Talia Levitt's "Hang-Ups," acrylic on canvas (2018), is part of "Skowhegan School Artists" through June 25 at the Maine Jewish Museum in Portland. (Courtesy Maine Jewish Museum)
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Much as many Jewish artists (think Alfred Stieglitz and William Zorach among others) and Jewish intellectuals (art critics Clement Greenberg and Harold Rosenberg) were in the forefront of bringing modernism to an American audience, the Maine Jewish community pioneered contemporary art in the Pine Tree State. 

Some of the earliest contemporary art shows in the state were staged in the 1960s by members of the Jewish communities in Augusta, Bangor, and Portland. For decades, Lewiston lawyer Philip Isaacson was Maine’s most prominent and best-loved art critic.

One of the people who helped organize the early Temple Beth El art shows in Portland is Nancy Davidson, who, as a curator and gallerist, has spent her life celebrating the cultural life of Maine. Now curator of the Maine Jewish Museum, Davidson is an art enabler. One of her most recent inspired acts was to invite artist Juliet Karelsen to curate an exhibition at the museum.

“Supermarket,” by Ben Shahn; serigraph in black with hand coloring, 1957. (Courtesy Maine Jewish Museum)

Karelsen immediately thought of Skowhegan.

“Skowhegan School Artists” (through June 25) features 15 artists who are both Jewish and alumni of the Skowhegan School of Painting and Sculpture, the nationally renowned summer program on Lake Wesserunsett in Madison that serves as America’s premier fine art finish school. Artists learn to make art in art schools and universities, but they learn to be artists at Skowhegan.

The éminences grises of the Skowhegan show are Alex Katz, who was a student at the school in 1949 and 1950, and the late Ben Shahn, who started teaching at Skowhegan in 1954 and for many years had a summer home on the Skowhegan campus.

Katz is represented by a grisaille aquatint “The Swimmer,” which depicts his son Vincent submerged in Maine waters. Shahn, who celebrated the life of the common folk, evokes the everyday America of the 1950s with a jazzy lithograph of grocery carts.

“Still Life with Water #7,” by Gail Spaien; acrylic on linen, 2020. (Courtesy Maine Jewish Museum)

There are four Maine residents in the show. Abby Shahn (1959, 1961) shows ceramic vessels and drums and a quintet of ghostly rust paintings. Natasha Mayers (1976) contributes a trio of colorful figure abstractions. Gail Spaien (1986) is represented by a gorgeous pair of geo-floral pattern paintings. And Karelsen herself (1996) exhibits two pedestals with round windows at the top providing mirrored views of paper flowers, the floral species depicted being those that appeal to endangered bees.

The majority of the artists are from Massachusetts, New York, and Chicago and, except for Julianne Swartz (1999), attended or taught at Skowhegan in the 21st century. Swartz has made a delicate hanging wire sculpture that could be a microbe or a universe.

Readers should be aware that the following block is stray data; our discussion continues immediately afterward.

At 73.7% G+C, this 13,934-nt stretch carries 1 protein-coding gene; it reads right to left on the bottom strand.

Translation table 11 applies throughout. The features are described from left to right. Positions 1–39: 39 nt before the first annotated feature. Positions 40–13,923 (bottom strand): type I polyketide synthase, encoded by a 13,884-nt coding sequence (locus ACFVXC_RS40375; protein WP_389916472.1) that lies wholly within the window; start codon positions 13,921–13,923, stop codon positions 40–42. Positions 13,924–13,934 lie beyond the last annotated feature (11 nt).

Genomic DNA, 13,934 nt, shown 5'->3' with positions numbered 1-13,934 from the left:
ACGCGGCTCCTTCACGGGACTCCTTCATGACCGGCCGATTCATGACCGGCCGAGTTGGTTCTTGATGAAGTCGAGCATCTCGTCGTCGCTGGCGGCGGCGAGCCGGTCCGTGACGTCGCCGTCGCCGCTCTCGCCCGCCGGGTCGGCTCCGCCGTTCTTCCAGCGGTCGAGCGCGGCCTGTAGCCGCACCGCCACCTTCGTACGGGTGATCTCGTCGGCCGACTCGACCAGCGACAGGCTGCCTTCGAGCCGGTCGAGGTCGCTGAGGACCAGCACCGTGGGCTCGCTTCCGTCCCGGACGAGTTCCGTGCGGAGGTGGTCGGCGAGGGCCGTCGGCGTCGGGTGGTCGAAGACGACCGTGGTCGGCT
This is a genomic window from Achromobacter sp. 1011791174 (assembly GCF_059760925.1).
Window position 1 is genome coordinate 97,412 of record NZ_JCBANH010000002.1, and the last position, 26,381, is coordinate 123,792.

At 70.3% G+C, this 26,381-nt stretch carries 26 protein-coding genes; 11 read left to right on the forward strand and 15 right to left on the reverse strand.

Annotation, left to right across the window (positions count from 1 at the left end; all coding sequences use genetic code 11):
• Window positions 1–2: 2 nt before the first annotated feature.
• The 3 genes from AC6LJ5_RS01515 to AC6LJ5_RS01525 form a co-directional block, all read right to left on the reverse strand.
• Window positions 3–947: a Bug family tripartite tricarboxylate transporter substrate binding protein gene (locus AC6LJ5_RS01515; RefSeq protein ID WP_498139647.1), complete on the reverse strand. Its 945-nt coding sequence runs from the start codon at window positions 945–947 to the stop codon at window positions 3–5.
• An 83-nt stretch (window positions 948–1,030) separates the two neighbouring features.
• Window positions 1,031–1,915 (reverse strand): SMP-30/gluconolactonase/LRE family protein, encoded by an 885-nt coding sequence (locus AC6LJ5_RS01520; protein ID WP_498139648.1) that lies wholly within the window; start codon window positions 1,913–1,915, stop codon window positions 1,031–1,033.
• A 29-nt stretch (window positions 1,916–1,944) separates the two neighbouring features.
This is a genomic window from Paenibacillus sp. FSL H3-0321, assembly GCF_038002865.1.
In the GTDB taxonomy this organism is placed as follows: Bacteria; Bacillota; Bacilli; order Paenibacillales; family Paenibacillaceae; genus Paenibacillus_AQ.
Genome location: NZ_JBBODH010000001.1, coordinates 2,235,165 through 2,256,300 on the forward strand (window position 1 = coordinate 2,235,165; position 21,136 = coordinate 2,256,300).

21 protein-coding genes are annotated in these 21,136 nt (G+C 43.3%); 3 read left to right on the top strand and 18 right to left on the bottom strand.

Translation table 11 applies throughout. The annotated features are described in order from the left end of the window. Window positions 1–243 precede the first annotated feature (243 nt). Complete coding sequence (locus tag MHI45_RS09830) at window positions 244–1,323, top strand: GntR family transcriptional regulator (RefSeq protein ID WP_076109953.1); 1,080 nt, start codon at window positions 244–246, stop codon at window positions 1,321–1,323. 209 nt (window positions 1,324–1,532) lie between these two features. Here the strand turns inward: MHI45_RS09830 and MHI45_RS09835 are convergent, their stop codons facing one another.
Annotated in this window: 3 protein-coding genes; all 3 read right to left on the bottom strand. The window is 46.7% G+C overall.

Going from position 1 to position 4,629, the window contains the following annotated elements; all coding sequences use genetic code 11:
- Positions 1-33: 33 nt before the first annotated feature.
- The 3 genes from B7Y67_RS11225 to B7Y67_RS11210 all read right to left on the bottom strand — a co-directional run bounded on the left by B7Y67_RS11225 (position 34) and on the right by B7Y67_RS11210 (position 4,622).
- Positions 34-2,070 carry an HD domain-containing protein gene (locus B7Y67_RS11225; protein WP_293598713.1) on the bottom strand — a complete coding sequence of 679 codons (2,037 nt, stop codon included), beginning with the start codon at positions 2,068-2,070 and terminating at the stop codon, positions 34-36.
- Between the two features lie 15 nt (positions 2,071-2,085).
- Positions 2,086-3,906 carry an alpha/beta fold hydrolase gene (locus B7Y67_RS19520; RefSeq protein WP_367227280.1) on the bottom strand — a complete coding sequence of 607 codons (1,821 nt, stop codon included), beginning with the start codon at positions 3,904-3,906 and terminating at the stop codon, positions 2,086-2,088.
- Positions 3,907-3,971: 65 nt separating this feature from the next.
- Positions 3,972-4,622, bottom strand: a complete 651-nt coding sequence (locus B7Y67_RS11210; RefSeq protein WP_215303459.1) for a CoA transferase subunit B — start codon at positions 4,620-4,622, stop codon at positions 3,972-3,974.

Rachel Frank (2005) shows a fabulous bead wall hanging inspired by yurts. Gina Siepel has created a portable monument to anarchist Emma Goldman. Lauren Cohen (2010) painted a trio of intricate and elegant little grid paintings and has painted a boulder in the front courtyard of the museum that speaks to the green palette of the synagogue’s stained glass window.

“The Swimmer,” by Alex Katz; aquatint and drypoint, 1974. (Courtesy Maine Jewish Museum)

Naomi Safran-Hon (2012) constructed a mixed media piece that looks like a wall in a destroyed home. Iranian-born Shadi Harouni (2013) shows “The Last Day of the Bombardment,” a framed facsimile of a Polaroid snapshot of a family of four standing at the edge of the sea. Alex Bradley Cohen (2014), who is both Black and Jewish, has painted what might be a self-portrait, a Black man bowing his head with a prayer shawl around his shoulders. And Neil Goldberg (faculty 2015) contributed a video of a drag queen visiting an art studio.

My favorite work is a garish painting by Talia Levitt (2019), the youngest artist in the show. Using the bright palette and pop-culture clutter that are popular with her generation, Levitt paints a brick wall in front of which is a clothesline. On the line hang a rainbow pony bedsheet, a bra and panties, a blouse and slacks, and an upside-down flamingo towel. A slice of young life. Wild.

Karelsen has put together a tough little show that places a few of the next generation in the context of a few of their Skowhegan School elders.

Edgar Allen Beem has written about art in Maine since 1978. He first saw serious modern art by artists such as Ben Shahn, Leonard Baskin, and William Zorach at Temple Beth El in the 1960s.

“Poppies,” by Juliet Karelsen; tissue paper, wool fiber, wool, wire, pipe cleaners, paint, gold leaf, felt, in a pedestal made of wood, mirrors, LED lights, and glass, 2020. (Courtesy Maine Jewish Museum)

Maine Jewish Museum, 267 Congress St., Portland; 207-773-2339, mainejewishmuseum.org.